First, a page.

Opera Philadelphia is presenting the East Coast premiere of Oscar by composer Theodore Morrison and librettist John Cox. The production is a co-commission with The Santa Fe Opera, where it opened at Santa Fe Opera in 2013 under the stage director Kevin Newbury and Conductor Evan Rogister, who are back for the Philly run.
The Opera Philadelphia production features some musical changes and production tweaks. There has been unanimous praise for returning stars David Daniels, a counter-tenor as Oscar Wilde and Australian dancer-actor Reed Luplau as the notorious Lord Alfred Douglas dancing the role of Bosie.
The lead vocal cast includes soprano Heidi Stober as Ada Leverson, tenor William Burden as Frank Harris, and baritone Dwayne Croft as Walt Whitman. Based on the writings of Wilde, the story follows playwright Oscar Wilde's infamous downfall at the pinnacle of his fame in Victorian England. He was outed and pilloried for 'gross indecency' through a series of trials brought by Bosie's father, the unhinged Marquees of Queensbury.
Wilde was jailed in Reading Gaol prison for two years sentenced to hard labor and on his release, lived in France, a broken man, until his death. Wilde is an iconic gay martyr and his works hold a unique place in the pantheon of classic literature.
Two weeks before the opening in the huge rehearsal studio in the Academy of Music, the singers were fine-tuning an anguished scene between Oscar and Walt Whitman, with Bosie, moving around hauntingly. Later Luplau spoke about the challenges Bosie presents.
"In the first production we were thinking of him as more ethereal. This time we thought I'd go as visceral and natural as I could, because he's in Oscar's mind in these scenes. Bosie got away with murder. He treated Oscar horribly. But their relationship, in that time, still showed there was something, maybe even love. It's been a challenge to find the balance of both sides, " Luplau explained.
To achieve some of the psychological aspects of the role, he worked closely with the opera's choreographer Seán Curran, one of the most inventive character choreographers working in dance-theater..
GLBTQ audiences know Luplau from 2013's Five Dances the award-winning film by Alan Brown. Luplau and Broadway star Ryan Steele play two dancers who fall in love. Their screen chemistry and explosive dancing was a hit with audiences. Kevin Newbury saw Reed in the film and thought he would be perfect for Bosie, but unlike his portrayal of the tender lover Theo in Five Dances, Bosie is a beautiful monster and Oscar's emotional opposite. "I was unaware what was going to be expected as the only dancer in the opera, but Kevin and Sean made it very comfortable and it ties in another element, uniquely, into this production."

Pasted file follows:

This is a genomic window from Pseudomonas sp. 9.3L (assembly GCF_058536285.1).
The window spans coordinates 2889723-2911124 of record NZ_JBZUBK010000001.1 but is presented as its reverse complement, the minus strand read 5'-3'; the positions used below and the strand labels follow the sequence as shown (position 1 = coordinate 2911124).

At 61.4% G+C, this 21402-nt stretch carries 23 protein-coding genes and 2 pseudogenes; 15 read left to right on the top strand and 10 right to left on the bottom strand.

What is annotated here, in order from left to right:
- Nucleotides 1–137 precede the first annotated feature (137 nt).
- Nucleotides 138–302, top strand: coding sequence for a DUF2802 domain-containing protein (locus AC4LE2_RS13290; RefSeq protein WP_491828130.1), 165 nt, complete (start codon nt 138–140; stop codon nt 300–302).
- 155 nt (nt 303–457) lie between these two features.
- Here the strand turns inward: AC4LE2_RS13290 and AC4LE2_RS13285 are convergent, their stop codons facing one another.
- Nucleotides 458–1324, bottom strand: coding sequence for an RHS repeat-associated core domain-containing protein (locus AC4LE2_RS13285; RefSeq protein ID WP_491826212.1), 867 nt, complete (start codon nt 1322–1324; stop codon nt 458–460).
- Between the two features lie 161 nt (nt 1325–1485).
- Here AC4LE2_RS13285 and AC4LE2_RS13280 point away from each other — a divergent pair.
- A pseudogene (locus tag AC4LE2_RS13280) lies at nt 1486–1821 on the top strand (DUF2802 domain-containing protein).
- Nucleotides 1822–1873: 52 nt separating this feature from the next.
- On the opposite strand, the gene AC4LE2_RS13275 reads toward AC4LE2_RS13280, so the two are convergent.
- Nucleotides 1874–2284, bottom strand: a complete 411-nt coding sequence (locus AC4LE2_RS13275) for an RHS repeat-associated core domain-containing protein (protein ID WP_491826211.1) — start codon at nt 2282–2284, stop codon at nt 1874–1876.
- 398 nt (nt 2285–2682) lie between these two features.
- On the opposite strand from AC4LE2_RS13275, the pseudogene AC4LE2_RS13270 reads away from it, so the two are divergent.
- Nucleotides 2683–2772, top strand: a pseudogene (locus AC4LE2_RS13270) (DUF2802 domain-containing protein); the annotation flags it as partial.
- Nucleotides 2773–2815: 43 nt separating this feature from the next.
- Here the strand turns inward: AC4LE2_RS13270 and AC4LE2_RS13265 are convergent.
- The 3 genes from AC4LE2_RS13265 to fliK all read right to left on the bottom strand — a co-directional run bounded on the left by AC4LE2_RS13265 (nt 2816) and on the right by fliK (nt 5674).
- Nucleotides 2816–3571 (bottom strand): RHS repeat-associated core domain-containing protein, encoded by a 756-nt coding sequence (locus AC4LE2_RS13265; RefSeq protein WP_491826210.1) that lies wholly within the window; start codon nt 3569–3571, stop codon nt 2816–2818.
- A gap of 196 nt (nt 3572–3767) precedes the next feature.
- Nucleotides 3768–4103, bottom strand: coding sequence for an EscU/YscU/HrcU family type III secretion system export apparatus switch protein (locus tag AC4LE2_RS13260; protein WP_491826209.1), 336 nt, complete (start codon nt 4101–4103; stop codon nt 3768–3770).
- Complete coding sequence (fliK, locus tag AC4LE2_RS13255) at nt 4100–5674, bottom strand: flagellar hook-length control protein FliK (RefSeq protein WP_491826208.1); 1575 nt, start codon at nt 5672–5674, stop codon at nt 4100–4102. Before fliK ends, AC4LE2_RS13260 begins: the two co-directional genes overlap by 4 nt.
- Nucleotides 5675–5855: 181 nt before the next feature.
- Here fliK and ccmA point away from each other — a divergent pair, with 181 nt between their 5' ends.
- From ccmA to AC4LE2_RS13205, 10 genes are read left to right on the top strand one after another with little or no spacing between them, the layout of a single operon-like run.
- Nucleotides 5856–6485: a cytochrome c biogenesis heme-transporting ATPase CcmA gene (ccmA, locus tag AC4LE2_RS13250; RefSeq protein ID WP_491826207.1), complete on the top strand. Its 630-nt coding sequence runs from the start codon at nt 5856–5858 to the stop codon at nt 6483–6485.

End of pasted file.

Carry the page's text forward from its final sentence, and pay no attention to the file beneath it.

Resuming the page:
Luplau has been working just as much as an actor as performing in dance, but this is his first opera. "The intimate scenes that I have with David Daniels, is incredible to hear these amazing singers up close and there is nothing like dancing to live music especially when there a whole orchestra in front of you," he said.
He first danced professionally with the Sydney Dance Company, "Such a great starting point, coming right out of ballet school into that elite company. I was only 19 and Graeme Murphy, the director, took a chance with me being so young. I learned so much and I definitely wouldn't be here if it had not been for that experience."
Relocating to the U.S. for more opportunities as an actor and dancer, Luplau showed what a strong lyrical dancer he is as a member of Lar Lubovitch Dance Company. While there he met and fell in love with fellow dancer Anthony Bocconi ("He's Brooklyn-Italian, Reed boasts") and they are now both New Yorkers.
After the Oscar scene, Luplau rehearses a short solo, featuring a jaw-dropping aerial layout, at the end of which everyone wildly applauded. He is trying it out for an audition in New York the following day. The dancer said, "I always kept that one in my back pocket, because it is a good one at a dance party," he joked. As explosive as Luplau is with such moves, he notes that "nice to work in those surprise moves, but tricks are one thing. But the art is what we're actually trying to say in dance," he observed.
Last year Luplau played the Green Hornet in David Henry Hwang's Kung Fu at the Signature Theatre off-Broadway, a play about '70s film star Bruce Lee. "David is such an amazing playwright. It was extremely athletic and we learned different martial arts choreography."
But in Philly, Luplau will not be kick-boxing, but dancing through the perilous trials of Oscar Wilde. Luplau says that Oscar's story is timeless and timely: "The hell that he was put through. It seems so long ago -- but how it still speaks to what is going on now in some ways. To think that in the U.S. and in some parts of the world we're still trying to gain freedom. It's a sad story, still relevant. Oscar is an immortal figure for our community."
Performances of the East Coast Premiere of OSCAR at The Academy of Music Broad & Locust St. Philadelphia Feb. 6-15. For complete information and performance times go to www.operaphila.org